Alfred Hitchcock's great contribution to postmodern unease was thrusting murder into the center of everyday life. Killing was no longer the exotic province of cunning, sophisticated masterminds but the base response of ordinary (and occasionally deranged) people to unhappy circumstances. Hitchcock's shocking revelation was that most of us have the capacity to commit murder, given the moment and the means. (We didn't spoil your eggnog latte, did we?)
The San Francisco Cult and Psychotronic Film Society pays perverse and entertaining homage tonight to the master's legacy with a double bill of blood-soaked horror-comedies. Bob Balaban's deliciously disturbing takedown of 1950s suburbia, Parents, is a pitch-perfect depiction of a boy discovering the ghastly truth about his perfect mom and dad (Randy Quaid and Mary Beth Hurt). Cursed with mixed reviews when it came out in 1989, Parents' reputation has improved greatly in the ensuing years. The same could be said of Trey Parker and Matt Stone, whose 1993 debut, Alferd Packer: The Musical, was inspired by an 1870s prospector tried for killing and eating fellow miners. Made when the South Park duo were students at the University of Colorado, the film was released a few years later as Cannibal! The Musical. Hitch would have approved.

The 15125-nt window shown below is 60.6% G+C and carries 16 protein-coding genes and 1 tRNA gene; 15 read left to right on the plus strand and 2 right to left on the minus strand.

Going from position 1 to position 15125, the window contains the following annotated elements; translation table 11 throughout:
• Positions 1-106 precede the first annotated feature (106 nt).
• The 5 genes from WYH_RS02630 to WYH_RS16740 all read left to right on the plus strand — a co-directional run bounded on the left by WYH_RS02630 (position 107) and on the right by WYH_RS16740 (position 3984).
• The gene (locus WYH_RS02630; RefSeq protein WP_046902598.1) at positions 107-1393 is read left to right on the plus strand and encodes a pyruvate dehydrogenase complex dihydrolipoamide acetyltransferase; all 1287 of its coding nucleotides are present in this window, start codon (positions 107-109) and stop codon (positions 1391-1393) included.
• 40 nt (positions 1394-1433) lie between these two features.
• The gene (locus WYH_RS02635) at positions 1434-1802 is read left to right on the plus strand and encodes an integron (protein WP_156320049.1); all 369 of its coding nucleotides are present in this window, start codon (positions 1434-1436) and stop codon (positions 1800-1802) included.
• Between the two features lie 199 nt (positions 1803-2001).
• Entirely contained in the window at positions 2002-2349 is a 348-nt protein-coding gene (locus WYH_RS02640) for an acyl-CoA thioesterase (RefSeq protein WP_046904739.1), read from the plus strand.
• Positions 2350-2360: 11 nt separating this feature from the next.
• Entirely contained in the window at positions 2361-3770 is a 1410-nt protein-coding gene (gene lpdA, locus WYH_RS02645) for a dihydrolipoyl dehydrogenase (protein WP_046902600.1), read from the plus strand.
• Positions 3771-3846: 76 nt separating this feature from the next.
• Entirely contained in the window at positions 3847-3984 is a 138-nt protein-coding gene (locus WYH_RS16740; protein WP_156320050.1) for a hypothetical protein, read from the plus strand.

Cannibal! The Musical starts at 7 p.m. and Parents starts at 9 p.m. at the Victoria Theatre, 2961 16th St. (at Capp), S.F. Admission is $10; call 863-7576 or visit .